10. Now that is what I call a gym class!
    Great work Dustin!

    Perhaps part of the reason some of the kids were sitting on the sidelines is because their diets are so crummy and they don’t have the energy to engage and feed their growing bodies. If they are consuming nothing but sugar and empty calories their metabolism is probably crashing by the time they get to gym class and so are they.

    I think middle school is absolutely the perfect age to reach kids with your message.

  11. Welcome to my world, Dustin 🙂 Aren’t middle schoolers so much fun! It for sure can be frustrating at times when you know that certain kids can push themselves, but choose not to.
    Thanks for sharing your experience.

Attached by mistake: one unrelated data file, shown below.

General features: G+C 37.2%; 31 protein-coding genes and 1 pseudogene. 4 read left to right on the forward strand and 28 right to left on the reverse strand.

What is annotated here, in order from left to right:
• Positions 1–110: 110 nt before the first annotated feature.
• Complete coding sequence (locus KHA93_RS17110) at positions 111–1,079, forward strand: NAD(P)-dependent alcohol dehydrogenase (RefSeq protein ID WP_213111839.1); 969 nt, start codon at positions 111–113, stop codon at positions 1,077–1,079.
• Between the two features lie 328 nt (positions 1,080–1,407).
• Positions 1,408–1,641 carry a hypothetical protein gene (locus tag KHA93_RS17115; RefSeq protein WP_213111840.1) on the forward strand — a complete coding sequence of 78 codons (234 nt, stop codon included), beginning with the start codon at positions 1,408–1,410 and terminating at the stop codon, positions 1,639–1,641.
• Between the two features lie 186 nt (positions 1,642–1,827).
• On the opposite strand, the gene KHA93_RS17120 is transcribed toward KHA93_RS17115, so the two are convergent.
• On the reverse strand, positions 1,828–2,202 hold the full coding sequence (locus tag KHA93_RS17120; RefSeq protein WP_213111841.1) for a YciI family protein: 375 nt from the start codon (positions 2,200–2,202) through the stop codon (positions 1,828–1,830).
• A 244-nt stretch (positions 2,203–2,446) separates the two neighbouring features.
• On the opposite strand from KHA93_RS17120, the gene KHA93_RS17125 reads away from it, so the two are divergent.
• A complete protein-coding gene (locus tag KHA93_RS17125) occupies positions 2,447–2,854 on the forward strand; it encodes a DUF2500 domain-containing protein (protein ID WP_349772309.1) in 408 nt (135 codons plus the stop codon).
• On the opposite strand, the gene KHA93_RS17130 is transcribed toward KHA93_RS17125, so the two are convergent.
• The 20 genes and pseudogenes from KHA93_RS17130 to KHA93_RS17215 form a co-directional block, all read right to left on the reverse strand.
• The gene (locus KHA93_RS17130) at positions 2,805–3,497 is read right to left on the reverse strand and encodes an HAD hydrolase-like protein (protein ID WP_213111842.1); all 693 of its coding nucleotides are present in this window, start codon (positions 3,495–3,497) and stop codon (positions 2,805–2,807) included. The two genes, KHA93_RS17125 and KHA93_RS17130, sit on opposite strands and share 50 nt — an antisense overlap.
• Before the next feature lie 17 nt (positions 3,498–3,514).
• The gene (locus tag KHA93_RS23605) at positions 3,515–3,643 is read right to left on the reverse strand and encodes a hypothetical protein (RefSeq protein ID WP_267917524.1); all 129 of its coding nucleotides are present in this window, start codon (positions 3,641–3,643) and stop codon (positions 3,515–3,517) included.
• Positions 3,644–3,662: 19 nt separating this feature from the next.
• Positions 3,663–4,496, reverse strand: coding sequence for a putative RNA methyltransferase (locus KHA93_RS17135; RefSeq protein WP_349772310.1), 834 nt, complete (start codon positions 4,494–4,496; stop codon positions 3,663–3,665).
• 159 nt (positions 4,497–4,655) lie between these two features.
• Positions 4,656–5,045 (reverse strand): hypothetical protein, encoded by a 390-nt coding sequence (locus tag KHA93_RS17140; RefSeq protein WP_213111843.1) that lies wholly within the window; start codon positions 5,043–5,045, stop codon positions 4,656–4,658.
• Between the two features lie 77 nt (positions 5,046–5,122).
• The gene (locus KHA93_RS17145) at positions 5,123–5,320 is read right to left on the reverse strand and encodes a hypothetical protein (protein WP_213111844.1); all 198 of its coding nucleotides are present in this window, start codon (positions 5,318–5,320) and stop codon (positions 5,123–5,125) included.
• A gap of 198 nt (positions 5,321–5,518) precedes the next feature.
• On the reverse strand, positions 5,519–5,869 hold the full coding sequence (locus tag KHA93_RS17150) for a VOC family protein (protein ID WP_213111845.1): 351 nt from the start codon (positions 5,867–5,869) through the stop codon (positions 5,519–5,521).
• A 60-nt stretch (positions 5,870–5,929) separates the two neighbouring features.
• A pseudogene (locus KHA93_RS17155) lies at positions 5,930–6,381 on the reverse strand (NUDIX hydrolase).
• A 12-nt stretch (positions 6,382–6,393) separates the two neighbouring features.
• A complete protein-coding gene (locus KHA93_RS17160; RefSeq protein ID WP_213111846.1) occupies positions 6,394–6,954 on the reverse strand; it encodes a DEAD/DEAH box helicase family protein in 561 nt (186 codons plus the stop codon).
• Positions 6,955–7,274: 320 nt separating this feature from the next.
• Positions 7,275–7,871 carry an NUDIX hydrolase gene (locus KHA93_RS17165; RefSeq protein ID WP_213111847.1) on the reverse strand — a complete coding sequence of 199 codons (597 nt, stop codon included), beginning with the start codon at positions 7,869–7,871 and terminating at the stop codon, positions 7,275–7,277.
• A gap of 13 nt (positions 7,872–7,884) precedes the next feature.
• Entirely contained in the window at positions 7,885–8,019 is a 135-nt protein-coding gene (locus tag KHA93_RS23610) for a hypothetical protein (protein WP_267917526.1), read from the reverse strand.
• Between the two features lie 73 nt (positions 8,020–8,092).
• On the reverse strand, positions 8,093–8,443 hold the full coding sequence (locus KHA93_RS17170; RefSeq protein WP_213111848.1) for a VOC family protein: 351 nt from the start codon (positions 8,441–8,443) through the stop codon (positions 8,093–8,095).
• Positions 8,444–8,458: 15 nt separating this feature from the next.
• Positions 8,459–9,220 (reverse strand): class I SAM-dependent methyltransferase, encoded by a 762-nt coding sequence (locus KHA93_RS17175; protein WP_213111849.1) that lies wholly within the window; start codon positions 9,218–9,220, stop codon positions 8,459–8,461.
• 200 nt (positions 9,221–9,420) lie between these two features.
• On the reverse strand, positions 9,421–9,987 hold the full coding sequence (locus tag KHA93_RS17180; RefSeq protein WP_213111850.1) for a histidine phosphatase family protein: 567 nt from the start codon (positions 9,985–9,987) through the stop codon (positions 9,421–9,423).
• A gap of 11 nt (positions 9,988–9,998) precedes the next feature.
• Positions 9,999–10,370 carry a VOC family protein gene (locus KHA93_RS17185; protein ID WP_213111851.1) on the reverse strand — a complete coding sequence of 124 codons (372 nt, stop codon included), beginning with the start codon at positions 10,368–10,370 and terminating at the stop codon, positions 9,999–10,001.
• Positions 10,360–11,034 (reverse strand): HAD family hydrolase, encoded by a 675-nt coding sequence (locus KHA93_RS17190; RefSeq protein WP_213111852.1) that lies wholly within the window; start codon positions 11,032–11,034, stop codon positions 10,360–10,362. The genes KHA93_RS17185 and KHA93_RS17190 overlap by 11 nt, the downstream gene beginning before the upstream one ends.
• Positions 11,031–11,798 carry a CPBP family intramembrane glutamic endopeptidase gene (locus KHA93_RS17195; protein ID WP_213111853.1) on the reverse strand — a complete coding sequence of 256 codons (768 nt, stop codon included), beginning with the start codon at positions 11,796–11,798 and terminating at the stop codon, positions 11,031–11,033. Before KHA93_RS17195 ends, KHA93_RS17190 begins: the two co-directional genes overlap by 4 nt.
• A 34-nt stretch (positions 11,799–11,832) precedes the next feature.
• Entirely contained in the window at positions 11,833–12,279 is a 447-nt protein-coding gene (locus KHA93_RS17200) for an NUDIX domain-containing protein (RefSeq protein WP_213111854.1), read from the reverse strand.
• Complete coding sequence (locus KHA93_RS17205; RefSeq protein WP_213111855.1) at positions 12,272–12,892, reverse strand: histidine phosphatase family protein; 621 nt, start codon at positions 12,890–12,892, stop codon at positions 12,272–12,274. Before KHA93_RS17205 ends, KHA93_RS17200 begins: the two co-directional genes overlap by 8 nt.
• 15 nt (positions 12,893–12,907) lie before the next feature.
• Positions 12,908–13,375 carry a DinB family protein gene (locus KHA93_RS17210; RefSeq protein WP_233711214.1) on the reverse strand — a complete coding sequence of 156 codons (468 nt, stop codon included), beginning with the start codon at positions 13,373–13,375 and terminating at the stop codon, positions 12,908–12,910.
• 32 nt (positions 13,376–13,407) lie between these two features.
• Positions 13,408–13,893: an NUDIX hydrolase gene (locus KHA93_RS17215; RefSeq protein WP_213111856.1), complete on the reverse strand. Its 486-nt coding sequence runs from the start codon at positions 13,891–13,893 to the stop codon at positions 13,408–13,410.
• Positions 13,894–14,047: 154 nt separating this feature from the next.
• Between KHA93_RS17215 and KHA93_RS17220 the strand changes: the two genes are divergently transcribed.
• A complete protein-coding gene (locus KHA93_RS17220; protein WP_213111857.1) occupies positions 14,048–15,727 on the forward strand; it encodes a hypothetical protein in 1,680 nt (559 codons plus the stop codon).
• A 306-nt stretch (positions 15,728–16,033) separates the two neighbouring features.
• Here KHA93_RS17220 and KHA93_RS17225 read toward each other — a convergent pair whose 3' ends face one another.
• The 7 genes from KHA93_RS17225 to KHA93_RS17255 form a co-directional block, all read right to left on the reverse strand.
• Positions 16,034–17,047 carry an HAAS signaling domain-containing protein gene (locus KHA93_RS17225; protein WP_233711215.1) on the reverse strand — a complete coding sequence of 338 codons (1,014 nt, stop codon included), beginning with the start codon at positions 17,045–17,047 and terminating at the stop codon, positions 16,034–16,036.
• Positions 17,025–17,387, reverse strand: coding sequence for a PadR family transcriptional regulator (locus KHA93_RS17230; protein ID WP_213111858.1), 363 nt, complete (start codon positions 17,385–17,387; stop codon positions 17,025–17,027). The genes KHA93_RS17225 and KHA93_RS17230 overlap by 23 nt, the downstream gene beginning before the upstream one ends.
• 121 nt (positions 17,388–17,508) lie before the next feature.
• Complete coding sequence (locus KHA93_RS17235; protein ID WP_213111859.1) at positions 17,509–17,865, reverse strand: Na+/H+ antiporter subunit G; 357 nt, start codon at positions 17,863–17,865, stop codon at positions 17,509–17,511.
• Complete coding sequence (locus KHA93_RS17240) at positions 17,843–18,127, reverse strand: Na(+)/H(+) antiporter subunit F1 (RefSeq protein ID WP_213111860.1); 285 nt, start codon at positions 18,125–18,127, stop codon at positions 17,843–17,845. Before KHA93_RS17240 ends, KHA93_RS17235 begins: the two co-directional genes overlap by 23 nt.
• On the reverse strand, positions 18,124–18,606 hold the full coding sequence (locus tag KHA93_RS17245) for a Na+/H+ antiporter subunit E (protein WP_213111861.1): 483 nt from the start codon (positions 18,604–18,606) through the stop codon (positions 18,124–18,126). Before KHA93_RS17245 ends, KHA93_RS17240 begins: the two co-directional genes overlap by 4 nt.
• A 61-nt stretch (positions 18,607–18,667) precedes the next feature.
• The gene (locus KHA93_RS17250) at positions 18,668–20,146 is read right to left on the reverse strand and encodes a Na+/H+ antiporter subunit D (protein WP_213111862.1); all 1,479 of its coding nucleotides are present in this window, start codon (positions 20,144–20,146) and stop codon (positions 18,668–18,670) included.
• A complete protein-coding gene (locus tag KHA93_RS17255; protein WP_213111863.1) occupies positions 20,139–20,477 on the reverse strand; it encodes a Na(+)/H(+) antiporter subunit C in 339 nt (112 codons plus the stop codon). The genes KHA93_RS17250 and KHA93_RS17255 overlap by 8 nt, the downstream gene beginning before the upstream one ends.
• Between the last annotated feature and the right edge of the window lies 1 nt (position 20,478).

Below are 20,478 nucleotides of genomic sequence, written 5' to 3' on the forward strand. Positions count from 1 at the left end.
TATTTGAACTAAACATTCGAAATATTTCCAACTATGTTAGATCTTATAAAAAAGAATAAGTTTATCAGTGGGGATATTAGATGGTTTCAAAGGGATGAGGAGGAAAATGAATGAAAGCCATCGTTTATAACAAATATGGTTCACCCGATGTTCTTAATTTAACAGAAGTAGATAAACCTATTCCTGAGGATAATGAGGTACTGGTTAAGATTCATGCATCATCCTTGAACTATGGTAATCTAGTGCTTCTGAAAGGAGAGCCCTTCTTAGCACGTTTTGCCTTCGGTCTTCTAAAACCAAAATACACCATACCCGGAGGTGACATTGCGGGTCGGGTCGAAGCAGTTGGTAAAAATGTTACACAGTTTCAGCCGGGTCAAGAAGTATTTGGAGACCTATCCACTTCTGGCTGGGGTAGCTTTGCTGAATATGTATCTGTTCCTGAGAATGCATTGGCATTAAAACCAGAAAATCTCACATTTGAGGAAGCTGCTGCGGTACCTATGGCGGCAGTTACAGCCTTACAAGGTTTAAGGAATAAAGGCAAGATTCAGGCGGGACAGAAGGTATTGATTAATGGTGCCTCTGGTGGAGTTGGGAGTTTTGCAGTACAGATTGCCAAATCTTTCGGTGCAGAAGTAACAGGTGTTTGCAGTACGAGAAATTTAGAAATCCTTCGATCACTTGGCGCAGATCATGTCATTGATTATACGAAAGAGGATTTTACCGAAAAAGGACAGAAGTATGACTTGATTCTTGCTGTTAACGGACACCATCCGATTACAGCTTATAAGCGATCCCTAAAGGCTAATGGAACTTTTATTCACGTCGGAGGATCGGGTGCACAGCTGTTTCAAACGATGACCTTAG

12. The problem with a lot of kids these days is that they have no drive. They have never been made to feel uncomfortable. They have never felt real hunger; they have never been really hot or cold; they have never worked a full day or more helping with chores; they are given things and have never worked for them. When my kids want things I ask them what extra chores they will do to earn them. Many kids are taught to be lazy and not try hard at things because no one has pushed them. They are taught mediocre is good enough and are even rewarded for it. If we continue to baby our kids what kind of adults will they become? There are fewer young people in the work force today that are self starters than there used to be. They have to be told what to do and be given every step to get there. I don’t believe all of these people are lazy but rather they have never been taught to figure things out by themselves.